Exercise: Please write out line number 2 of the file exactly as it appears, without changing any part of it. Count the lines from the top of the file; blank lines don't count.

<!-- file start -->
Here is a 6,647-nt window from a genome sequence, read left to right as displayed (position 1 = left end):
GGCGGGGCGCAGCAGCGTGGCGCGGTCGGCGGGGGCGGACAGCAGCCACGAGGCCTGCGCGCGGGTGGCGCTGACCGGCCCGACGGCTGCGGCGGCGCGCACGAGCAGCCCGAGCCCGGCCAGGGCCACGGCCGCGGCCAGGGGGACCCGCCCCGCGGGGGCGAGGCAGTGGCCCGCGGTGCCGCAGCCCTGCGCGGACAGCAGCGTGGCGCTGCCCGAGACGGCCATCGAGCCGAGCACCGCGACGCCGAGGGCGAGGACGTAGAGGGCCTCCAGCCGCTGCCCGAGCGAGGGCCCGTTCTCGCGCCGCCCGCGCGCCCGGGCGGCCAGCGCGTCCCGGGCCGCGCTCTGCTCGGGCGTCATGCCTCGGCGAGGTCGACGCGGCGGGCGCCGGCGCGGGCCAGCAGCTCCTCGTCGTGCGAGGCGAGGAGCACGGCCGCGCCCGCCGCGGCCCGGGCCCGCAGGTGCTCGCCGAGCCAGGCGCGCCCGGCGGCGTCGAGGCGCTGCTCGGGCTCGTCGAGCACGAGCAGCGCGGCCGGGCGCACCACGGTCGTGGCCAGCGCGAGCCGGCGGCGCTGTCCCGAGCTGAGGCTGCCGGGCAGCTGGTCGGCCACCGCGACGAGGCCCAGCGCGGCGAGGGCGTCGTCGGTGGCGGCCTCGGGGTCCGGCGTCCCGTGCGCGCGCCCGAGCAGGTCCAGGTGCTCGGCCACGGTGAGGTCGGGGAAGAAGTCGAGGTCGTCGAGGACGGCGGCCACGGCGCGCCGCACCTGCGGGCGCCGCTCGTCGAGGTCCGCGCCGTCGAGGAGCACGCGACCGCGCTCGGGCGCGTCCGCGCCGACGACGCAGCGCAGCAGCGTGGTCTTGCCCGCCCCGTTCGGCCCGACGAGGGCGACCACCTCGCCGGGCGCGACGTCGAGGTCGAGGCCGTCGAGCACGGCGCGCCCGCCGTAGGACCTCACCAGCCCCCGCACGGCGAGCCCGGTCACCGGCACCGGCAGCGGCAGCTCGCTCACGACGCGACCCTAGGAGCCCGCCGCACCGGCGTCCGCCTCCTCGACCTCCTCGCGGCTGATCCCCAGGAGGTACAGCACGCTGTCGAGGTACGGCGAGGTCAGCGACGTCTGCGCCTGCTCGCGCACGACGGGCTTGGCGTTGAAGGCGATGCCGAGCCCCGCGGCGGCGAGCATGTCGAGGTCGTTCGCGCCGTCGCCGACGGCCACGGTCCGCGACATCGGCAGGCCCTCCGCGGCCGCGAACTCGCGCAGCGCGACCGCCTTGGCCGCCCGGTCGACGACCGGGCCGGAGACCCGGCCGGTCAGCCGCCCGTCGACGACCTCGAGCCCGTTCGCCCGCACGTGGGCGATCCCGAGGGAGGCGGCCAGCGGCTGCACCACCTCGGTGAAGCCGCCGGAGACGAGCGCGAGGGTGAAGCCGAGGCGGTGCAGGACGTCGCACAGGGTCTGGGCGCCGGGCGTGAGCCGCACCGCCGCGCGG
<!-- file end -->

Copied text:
GGCGGGGCGCAGCAGCGTGGCGCGGTCGGCGGGGGCGGACAGCAGCCACGAGGCCTGCGCGCGGGTGGCGCTGACCGGCCCGACGGCTGCGGCGGCGCGCACGAGCAGCCCGAGCCCGGCCAGGGCCACGGCCGCGGCCAGGGGGACCCGCCCCGCGGGGGCGAGGCAGTGGCCCGCGGTGCCGCAGCCCTGCGCGGACAGCAGCGTGGCGCTGCCCGAGACGGCCATCGAGCCGAGCACCGCGACGCCGAGGGCGAGGACGTAGAGGGCCTCCAGCCGCTGCCCGAGCGAGGGCCCGTTCTCGCGCCGCCCGCGCGCCCGGGCGGCCAGCGCGTCCCGGGCCGCGCTCTGCTCGGGCGTCATGCCTCGGCGAGGTCGACGCGGCGGGCGCCGGCGCGGGCCAGCAGCTCCTCGTCGTGCGAGGCGAGGAGCACGGCCGCGCCCGCCGCGGCCCGGGCCCGCAGGTGCTCGCCGAGCCAGGCGCGCCCGGCGGCGTCGAGGCGCTGCTCGGGCTCGTCGAGCACGAGCAGCGCGGCCGGGCGCACCACGGTCGTGGCCAGCGCGAGCCGGCGGCGCTGTCCCGAGCTGAGGCTGCCGGGCAGCTGGTCGGCCACCGCGACGAGGCCCAGCGCGGCGAGGGCGTCGTCGGTGGCGGCCTCGGGGTCCGGCGTCCCGTGCGCGCGCCCGAGCAGGTCCAGGTGCTCGGCCACGGTGAGGTCGGGGAAGAAGTCGAGGTCGTCGAGGACGGCGGCCACGGCGCGCCGCACCTGCGGGCGCCGCTCGTCGAGGTCCGCGCCGTCGAGGAGCACGCGACCGCGCTCGGGCGCGTCCGCGCCGACGACGCAGCGCAGCAGCGTGGTCTTGCCCGCCCCGTTCGGCCCGACGAGGGCGACCACCTCGCCGGGCGCGACGTCGAGGTCGAGGCCGTCGAGCACGGCGCGCCCGCCGTAGGACCTCACCAGCCCCCGCACGGCGAGCCCGGTCACCGGCACCGGCAGCGGCAGCTCGCTCACGACGCGACCCTAGGAGCCCGCCGCACCGGCGTCCGCCTCCTCGACCTCCTCGCGGCTGATCCCCAGGAGGTACAGCACGCTGTCGAGGTACGGCGAGGTCAGCGACGTCTGCGCCTGCTCGCGCACGACGGGCTTGGCGTTGAAGGCGATGCCGAGCCCCGCGGCGGCGAGCATGTCGAGGTCGTTCGCGCCGTCGCCGACGGCCACGGTCCGCGACATCGGCAGGCCCTCCGCGGCCGCGAACTCGCGCAGCGCGACCGCCTTGGCCGCCCGGTCGACGACCGGGCCGGAGACCCGGCCGGTCAGCCGCCCGTCGACGACCTCGAGCCCGTTCGCCCGCACGTGGGCGATCCCGAGGGAGGCGGCCAGCGGCTGCACCACCTCGGTGAAGCCGCCGGAGACGAGCGCGAGGGTGAAGCCGAGGCGGTGCAGGACGTCGCACAGGGTCTGGGCGCCGGGCGTGAGCCGCACCGCCGCGCGG